BY BRIELLE BUDROE | STAFF WRITER
Last spring, students and administrators came together so they could design a new Lyle and Grace Prescott Chapel.
Vice President of Student Development Mary Paul said that it needed to be rebuilt due to its weak structure; however, moving the structure elicited challenges.
The chapel is not being paid for directly by the school.
“The funding for the prayer chapel is coming from donors who are interested in supporting a vital prayer ministry,” said Vice President of External Relations Joe Watkins.
Since Prescott Chapel is being rebuilt, Paul voiced her concern for protecting the structure’s authenticity. “If we want to move it, we have to tear it down,” Paul said. “How can we salvage the feeling of it? ”
According to www.pointloma.edu, in 1969 students were protesting against the Vietnam War. Meanwhile, Pasadena College students desired a different means of expression; they wanted a place to pray.
Between 1969 and 1970, plans to build the chapel were put into motion. “Four of us headed up the effort,” said Lead Consultant for Mission Resources and Pastoral Relations Ron Benefiel. “We worked with architect Rick Conklin to design the building and then raised the funds necessary to build it.”
The original structure was built at the Pasadena College in 1971. Through fundraising, students accumulated $30,000 to finance the chapel. Lyle and Grace Prescott, who the building was named after, graduated from Pasadena College.
“[Lyle] was a dedicated Christian, a masterful pianist and a brilliant man in many ways,” said Benefiel.
Benefiel said Lyle and his wife, Grace, manifested their faith and love for others in their years of service as missionaries in the Caribbean.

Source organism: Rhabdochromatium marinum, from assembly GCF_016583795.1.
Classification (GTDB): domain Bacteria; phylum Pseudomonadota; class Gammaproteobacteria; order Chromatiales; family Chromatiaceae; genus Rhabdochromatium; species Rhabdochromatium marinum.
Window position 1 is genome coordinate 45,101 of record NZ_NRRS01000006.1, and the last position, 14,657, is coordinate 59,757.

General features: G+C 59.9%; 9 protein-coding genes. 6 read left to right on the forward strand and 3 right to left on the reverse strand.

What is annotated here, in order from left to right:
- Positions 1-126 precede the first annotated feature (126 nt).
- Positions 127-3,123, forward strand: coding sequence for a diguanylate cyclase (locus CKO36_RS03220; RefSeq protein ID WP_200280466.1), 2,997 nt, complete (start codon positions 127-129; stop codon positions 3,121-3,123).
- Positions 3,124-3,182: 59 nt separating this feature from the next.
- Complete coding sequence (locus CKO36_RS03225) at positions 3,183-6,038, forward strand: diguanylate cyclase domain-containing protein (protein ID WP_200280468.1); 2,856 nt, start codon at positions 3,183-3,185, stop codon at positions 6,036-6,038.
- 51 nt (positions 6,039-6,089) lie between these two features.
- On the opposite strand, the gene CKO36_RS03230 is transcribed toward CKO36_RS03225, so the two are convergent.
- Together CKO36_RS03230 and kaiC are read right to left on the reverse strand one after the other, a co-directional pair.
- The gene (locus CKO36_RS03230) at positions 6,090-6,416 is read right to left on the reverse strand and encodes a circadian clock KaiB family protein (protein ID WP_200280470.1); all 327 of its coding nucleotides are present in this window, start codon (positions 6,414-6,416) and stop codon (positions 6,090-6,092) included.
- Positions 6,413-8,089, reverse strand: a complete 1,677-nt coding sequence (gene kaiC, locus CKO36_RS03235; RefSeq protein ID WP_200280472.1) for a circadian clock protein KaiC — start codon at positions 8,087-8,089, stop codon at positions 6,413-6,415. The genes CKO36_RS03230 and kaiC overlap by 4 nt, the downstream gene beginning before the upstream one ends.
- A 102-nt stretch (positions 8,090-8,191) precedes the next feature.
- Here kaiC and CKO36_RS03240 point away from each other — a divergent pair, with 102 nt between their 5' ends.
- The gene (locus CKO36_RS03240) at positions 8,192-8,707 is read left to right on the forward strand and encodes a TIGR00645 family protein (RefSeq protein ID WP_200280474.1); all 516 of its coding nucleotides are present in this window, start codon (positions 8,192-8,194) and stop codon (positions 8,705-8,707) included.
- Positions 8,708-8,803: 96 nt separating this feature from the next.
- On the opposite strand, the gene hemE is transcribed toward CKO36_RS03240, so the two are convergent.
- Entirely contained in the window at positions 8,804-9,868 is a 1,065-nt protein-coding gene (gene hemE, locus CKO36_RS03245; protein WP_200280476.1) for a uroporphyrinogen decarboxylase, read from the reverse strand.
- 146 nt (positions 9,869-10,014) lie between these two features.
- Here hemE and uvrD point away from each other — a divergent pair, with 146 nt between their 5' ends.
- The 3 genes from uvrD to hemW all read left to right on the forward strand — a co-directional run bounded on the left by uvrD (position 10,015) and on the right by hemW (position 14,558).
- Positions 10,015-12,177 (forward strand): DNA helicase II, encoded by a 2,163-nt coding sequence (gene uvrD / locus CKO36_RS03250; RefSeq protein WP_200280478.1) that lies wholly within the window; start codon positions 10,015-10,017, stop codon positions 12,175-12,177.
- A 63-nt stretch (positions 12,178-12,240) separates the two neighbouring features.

According to ASB President An- drew Borland, Prescott Chapel is the only preserved building from Pasadena College.
Regarding the reconstruction of the new chapel, Paul shared her concern in maintaining the original structure’s ambience.
“How can we create a space in which people always have access to it for individual prayer or even small gatherings?” Paul asked.
Paul said powerful spiritual moments have taken place in Prescott Chapel.
“Those of us who originally had the idea that we needed a prayer chapel on campus have been gratified to see how much students have used it as a place of prayer over the years,” Benefiel said. “I often hear stories of people who made life decisions while praying in Prescott Chapel.”
Aside from the university’s desire to maintain the chapel’s robust spiritual atmosphere, the stained glass windows were set aside to be implemented in the new building.
“With the construction of the new building, I am most looking forward to just a new place for students to en- counter God,” Borland said.
The new building’s completion is expected by Fall 2016.